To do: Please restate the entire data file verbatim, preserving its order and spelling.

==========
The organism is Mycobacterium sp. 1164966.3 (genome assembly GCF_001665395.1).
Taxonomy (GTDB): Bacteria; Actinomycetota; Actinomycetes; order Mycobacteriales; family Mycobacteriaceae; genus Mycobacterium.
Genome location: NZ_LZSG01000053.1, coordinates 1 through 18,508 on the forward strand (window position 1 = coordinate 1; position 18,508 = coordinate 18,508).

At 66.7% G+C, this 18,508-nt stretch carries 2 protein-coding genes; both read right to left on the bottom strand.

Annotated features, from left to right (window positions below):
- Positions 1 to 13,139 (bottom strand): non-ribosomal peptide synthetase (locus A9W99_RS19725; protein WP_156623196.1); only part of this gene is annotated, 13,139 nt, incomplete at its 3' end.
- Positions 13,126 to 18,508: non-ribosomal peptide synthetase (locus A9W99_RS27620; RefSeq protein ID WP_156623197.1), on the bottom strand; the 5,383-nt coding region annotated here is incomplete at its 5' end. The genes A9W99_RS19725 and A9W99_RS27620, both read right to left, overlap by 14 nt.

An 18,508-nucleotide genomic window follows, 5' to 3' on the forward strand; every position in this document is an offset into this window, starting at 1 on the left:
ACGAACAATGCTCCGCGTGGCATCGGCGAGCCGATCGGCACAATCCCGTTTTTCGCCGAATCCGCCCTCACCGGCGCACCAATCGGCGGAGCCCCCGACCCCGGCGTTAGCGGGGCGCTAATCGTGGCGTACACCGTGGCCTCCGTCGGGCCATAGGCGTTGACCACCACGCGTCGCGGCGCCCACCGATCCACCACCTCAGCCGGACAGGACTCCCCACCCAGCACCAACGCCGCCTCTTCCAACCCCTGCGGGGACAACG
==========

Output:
The organism is Mycobacterium sp. 1164966.3 (genome assembly GCF_001665395.1).
Taxonomy (GTDB): Bacteria; Actinomycetota; Actinomycetes; order Mycobacteriales; family Mycobacteriaceae; genus Mycobacterium.
Genome location: NZ_LZSG01000053.1, coordinates 1 through 18,508 on the forward strand (window position 1 = coordinate 1; position 18,508 = coordinate 18,508).

At 66.7% G+C, this 18,508-nt stretch carries 2 protein-coding genes; both read right to left on the bottom strand.

Annotated features, from left to right (window positions below):
- Positions 1 to 13,139 (bottom strand): non-ribosomal peptide synthetase (locus A9W99_RS19725; protein WP_156623196.1); only part of this gene is annotated, 13,139 nt, incomplete at its 3' end.
- Positions 13,126 to 18,508: non-ribosomal peptide synthetase (locus A9W99_RS27620; RefSeq protein ID WP_156623197.1), on the bottom strand; the 5,383-nt coding region annotated here is incomplete at its 5' end. The genes A9W99_RS19725 and A9W99_RS27620, both read right to left, overlap by 14 nt.

An 18,508-nucleotide genomic window follows, 5' to 3' on the forward strand; every position in this document is an offset into this window, starting at 1 on the left:
ACGAACAATGCTCCGCGTGGCATCGGCGAGCCGATCGGCACAATCCCGTTTTTCGCCGAATCCGCCCTCACCGGCGCACCAATCGGCGGAGCCCCCGACCCCGGCGTTAGCGGGGCGCTAATCGTGGCGTACACCGTGGCCTCCGTCGGGCCATAGGCGTTGACCACCACGCGTCGCGGCGCCCACCGATCCACCACCTCAGCCGGACAGGACTCCCCACCCAGCACCAACGCCGCCTCTTCCAACCCCTGCGGGGACAACG